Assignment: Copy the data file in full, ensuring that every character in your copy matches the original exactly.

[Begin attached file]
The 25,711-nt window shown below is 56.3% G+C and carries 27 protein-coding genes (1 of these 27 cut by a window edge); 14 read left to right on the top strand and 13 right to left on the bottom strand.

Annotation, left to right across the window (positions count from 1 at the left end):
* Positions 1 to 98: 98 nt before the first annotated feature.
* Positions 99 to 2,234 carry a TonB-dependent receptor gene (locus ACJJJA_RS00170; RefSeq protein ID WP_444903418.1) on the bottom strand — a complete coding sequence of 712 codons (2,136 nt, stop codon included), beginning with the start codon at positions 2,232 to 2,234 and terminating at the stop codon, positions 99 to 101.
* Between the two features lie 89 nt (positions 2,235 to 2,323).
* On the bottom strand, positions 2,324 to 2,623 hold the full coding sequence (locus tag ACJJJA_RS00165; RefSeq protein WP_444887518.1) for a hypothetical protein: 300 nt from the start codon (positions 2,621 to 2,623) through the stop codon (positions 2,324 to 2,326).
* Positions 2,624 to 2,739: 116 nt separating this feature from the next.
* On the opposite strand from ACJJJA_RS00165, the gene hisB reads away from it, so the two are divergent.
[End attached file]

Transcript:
The 25,711-nt window shown below is 56.3% G+C and carries 27 protein-coding genes (1 of these 27 cut by a window edge); 14 read left to right on the top strand and 13 right to left on the bottom strand.

Annotation, left to right across the window (positions count from 1 at the left end):
* Positions 1 to 98: 98 nt before the first annotated feature.
* Positions 99 to 2,234 carry a TonB-dependent receptor gene (locus ACJJJA_RS00170; RefSeq protein ID WP_444903418.1) on the bottom strand — a complete coding sequence of 712 codons (2,136 nt, stop codon included), beginning with the start codon at positions 2,232 to 2,234 and terminating at the stop codon, positions 99 to 101.
* Between the two features lie 89 nt (positions 2,235 to 2,323).
* On the bottom strand, positions 2,324 to 2,623 hold the full coding sequence (locus tag ACJJJA_RS00165; RefSeq protein WP_444887518.1) for a hypothetical protein: 300 nt from the start codon (positions 2,621 to 2,623) through the stop codon (positions 2,324 to 2,326).
* Positions 2,624 to 2,739: 116 nt separating this feature from the next.
* On the opposite strand from ACJJJA_RS00165, the gene hisB reads away from it, so the two are divergent.